National Security: Authorities cited laws against terrorism or protecting national security to arrest or punish critics of the government. During a security meeting in Douala on August 9, Minister of Territorial Administration Paul Atanga Nji called on the representatives of NGOs and media professionals to be responsible, contribute their own quota to nation building, and avoid derogatory language that discredits government actions. Atanga Nji said many media houses in Douala organized weekly debates in order to sabotage government actions and promote secessionist tendencies. He urged private media organizations to exercise responsibility when carrying out their activities, warning them to construct, not destroy, the nation. He called on opposition political parties to respect the law and not to force his hand to suspend them. The minister also warned NGOs to respect the contract they signed with his ministry or be suspended.

Nongovernmental Impact: There were reports that separatist groups in the Southwest and Northwest Regions sought to inhibit freedom of expression, including for the press. In an August 13 online post, Moki Edwin Kindzeka, a Yaounde-based journalist, said it was becoming impossible for journalists to practice their profession, because they faced pressure from both separatist fighters and the government. The article was in reaction to Atanga Nji’s August 9 statements.

b. Freedoms of Peaceful Assembly and Association

The government limited and restricted freedoms of peaceful assembly and association.

c. Freedom of Religion

See the Department of State’s International Religious Freedom Report at https://www.state.gov/religiousfreedomreport/.

d. Freedom of Movement

Although the constitution and law provide for freedom of internal movement, foreign travel, emigration, and repatriation, at times the government restricted these rights. Growing concerns over the entry of armed groups into Cameroon from the Central African Republic (CAR) and the conflict with Boko Haram in the Far North Region appeared to have prompted the government to adopt a more restrictive approach to refugee movement. The government made it more difficult for refugees, asylum seekers, and stateless persons to move freely in the country.

In some instances, the government worked with the Office of the UN High Commissioner for Refugees (UNHCR) and other humanitarian organizations to provide protection and assistance to refugees, asylum seekers, stateless persons, and other persons of concern. The government sometimes failed to respect its obligations under relevant international laws. There were instances where it forcibly returned asylum seekers to their countries and did not readily provide humanitarian organizations such as the United Nations access to asylum seekers before refouling them.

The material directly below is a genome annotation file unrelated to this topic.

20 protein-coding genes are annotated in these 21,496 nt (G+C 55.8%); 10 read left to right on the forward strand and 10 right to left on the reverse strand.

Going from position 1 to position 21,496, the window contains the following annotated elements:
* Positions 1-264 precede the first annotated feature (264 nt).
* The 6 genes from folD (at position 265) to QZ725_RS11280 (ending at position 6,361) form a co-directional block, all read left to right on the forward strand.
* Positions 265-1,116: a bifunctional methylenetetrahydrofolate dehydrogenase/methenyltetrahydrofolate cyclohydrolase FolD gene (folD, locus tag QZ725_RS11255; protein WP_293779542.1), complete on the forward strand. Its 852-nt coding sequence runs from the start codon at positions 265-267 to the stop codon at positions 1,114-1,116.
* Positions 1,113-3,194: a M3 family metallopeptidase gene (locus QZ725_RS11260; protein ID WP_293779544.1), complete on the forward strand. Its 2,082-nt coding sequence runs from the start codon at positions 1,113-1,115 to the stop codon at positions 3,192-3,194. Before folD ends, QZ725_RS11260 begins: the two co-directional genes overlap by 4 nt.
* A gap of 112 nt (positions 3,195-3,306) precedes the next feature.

In-country Movement: Using minor infractions as a pretext, police and gendarmes at roadblocks and checkpoints in cities and on most highways often extorted bribes and harassed travelers. Police frequently stopped travelers to check identification documents, vehicle registrations, and tax receipts as security and immigration control measures. Unaccompanied women were frequently harassed when traveling alone. Authorities restricted movements of persons and goods, including motorbikes, especially in the Northwest and Southwest Regions, citing security concerns. Armed Anglophone separatists also restricted the movements of persons and goods in the two Anglophone regions, sometimes in a deliberate attempt to harass and intimidate the local population. Humanitarian organizations cited difficulty in accessing certain areas and in some instances were harassed and denied passage by government authorities.

On June 14, Governor Adolphe Lele Lafrique of the Northwest Region lifted the curfew placed in the region since November 2018. The curfew, which lasted eight months, restricted movement of persons and property in the Northwest Region between 9 p.m. and 6 a.m.

f. Protection of Refugees

According to UNHCR and government estimates, the country hosted 403,208 refugees and 9,435 asylum seekers as of September 30. The refugee population included 291,803 CAR nationals, 108,335 Nigerians, and 1,599 Chadians. The remaining refugee population hailed from Rwanda, the Democratic Republic of Congo, Sudan, Cote d’Ivoire, Burundi, and the Republic of Congo.

In principle, Cameroon operates an open-door policy and has ratified the major legal instruments for refugee protection, including the 1951 Refugee Convention. These commitments were not translated into a progressive legal framework allowing refugees their rights as stated in various legal instruments.

Abuse of Migrants, Refugees, and Stateless Persons: The government cited other concerns, including security and suspicion of criminal activity, to justify arbitrary arrests and detention of refugees and asylum seekers. The government at times cooperated with UNHCR and other humanitarian organizations in providing protection and assistance to IDPs, refugees, returning refugees, asylum seekers, stateless persons, and other persons of concern.